tireless, and versatile: he can score, create, and play effective defense
from the front. Jared Borgetti, as befits his ancestry, plays more Italian
than Mexican: relatively slow, but stylish and elegant, he can score with
both feet and is outstanding in the air. Whoever partners Blanco, it'll be a
But strikers can't do much without service; the midfield has plenty of
toughness, but little imagination. And now for the bad news: the most
creative midfielder on the team, Jesus Arellano, who plays right wingback in
the 3-5-2, will have to serve a red-card suspension for the first two games.
He's small, clever, with great pace and good ball skills, but unless the
suspension is lifted, he won't see much action. Javier Saavedra, a tireless
two-way player, is one possible replacement. A controversial choice would be
Gabriel Caballero, a naturalized Argentine who plays in the Mexican First
Division. He's got the skills, and is a natural right-sided player, but many
in Mexico oppose naturalized players on principle. On the left side is Ramon
Morales, not bad; he's mobile, marks well, and shows occasional inspiration
But that still leaves the center lacking. Aguirre has brought back Alberto
Garcia Aspe, leader of the 1994 team, to play in the middle: he's still got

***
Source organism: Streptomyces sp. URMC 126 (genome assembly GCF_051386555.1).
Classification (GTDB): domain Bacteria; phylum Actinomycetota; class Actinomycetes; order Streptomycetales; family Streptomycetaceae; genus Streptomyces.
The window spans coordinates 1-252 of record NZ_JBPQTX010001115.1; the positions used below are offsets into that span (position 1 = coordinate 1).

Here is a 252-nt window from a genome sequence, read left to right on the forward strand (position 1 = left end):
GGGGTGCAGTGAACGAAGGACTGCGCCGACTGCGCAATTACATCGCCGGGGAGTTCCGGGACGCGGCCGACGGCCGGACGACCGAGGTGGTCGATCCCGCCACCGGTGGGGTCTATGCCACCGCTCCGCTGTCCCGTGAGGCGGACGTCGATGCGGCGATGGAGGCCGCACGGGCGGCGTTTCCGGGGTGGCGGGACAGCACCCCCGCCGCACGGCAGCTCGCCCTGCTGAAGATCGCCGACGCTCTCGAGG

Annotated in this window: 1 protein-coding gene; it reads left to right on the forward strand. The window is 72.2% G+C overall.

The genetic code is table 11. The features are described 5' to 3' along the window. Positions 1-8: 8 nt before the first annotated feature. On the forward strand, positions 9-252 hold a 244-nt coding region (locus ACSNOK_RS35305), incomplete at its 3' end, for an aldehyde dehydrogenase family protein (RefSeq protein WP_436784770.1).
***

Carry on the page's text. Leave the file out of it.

the cultured left foot, but can't create like he used to, and isn't all that
attack-minded by nature. Johan Rodriguez has shown pace and attacking power
as an inside right, although he too will have to miss a game due to a red
card. Sigifredo Mercado, a spirited, technically sound veteran who can play
anywhere in midfield, will probably see some time. Another possibility is
Alberto Rodriguez, a battler in the Aguirre mold; he's usually listed as a
defender, but has the tools to play midfield as well. Gerardo Torrado of
Sevilla is a clear first choice at defensive midfield: he's a very hard
tackler, erratic in positioning at times.
The back three is pretty solid. Top of the class is young Rafael Marquez of
Monaco: he's physical but also fast enough to play on the wing and move up
in attack, and he reads the game instinctively. He can play on either side.